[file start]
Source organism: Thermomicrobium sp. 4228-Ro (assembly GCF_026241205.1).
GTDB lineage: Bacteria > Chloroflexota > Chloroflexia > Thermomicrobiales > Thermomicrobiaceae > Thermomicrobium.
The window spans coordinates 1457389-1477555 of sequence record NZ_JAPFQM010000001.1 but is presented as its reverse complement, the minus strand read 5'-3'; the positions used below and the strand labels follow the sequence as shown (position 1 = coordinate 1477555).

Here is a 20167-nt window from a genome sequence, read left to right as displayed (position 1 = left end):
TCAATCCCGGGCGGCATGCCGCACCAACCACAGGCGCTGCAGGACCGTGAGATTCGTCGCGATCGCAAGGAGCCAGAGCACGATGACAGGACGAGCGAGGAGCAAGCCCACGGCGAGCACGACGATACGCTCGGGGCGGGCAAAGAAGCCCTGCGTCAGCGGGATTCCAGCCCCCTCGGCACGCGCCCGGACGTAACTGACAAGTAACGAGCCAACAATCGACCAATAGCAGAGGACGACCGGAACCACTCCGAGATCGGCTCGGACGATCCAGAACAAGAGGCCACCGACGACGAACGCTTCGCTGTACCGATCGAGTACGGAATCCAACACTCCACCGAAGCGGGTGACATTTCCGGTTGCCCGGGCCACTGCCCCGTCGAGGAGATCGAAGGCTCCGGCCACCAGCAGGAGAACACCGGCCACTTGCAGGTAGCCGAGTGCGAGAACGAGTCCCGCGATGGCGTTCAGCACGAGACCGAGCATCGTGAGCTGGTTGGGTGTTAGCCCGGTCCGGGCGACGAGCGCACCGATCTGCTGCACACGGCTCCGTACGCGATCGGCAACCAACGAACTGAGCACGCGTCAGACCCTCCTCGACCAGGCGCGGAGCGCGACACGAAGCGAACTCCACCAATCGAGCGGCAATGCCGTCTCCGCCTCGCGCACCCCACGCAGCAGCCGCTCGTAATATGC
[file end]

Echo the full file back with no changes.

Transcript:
Source organism: Thermomicrobium sp. 4228-Ro (assembly GCF_026241205.1).
GTDB lineage: Bacteria > Chloroflexota > Chloroflexia > Thermomicrobiales > Thermomicrobiaceae > Thermomicrobium.
The window spans coordinates 1457389-1477555 of sequence record NZ_JAPFQM010000001.1 but is presented as its reverse complement, the minus strand read 5'-3'; the positions used below and the strand labels follow the sequence as shown (position 1 = coordinate 1477555).

Here is a 20167-nt window from a genome sequence, read left to right as displayed (position 1 = left end):
TCAATCCCGGGCGGCATGCCGCACCAACCACAGGCGCTGCAGGACCGTGAGATTCGTCGCGATCGCAAGGAGCCAGAGCACGATGACAGGACGAGCGAGGAGCAAGCCCACGGCGAGCACGACGATACGCTCGGGGCGGGCAAAGAAGCCCTGCGTCAGCGGGATTCCAGCCCCCTCGGCACGCGCCCGGACGTAACTGACAAGTAACGAGCCAACAATCGACCAATAGCAGAGGACGACCGGAACCACTCCGAGATCGGCTCGGACGATCCAGAACAAGAGGCCACCGACGACGAACGCTTCGCTGTACCGATCGAGTACGGAATCCAACACTCCACCGAAGCGGGTGACATTTCCGGTTGCCCGGGCCACTGCCCCGTCGAGGAGATCGAAGGCTCCGGCCACCAGCAGGAGAACACCGGCCACTTGCAGGTAGCCGAGTGCGAGAACGAGTCCCGCGATGGCGTTCAGCACGAGACCGAGCATCGTGAGCTGGTTGGGTGTTAGCCCGGTCCGGGCGACGAGCGCACCGATCTGCTGCACACGGCTCCGTACGCGATCGGCAACCAACGAACTGAGCACGCGTCAGACCCTCCTCGACCAGGCGCGGAGCGCGACACGAAGCGAACTCCACCAATCGAGCGGCAATGCCGTCTCCGCCTCGCGCACCCCACGCAGCAGCCGCTCGTAATATGC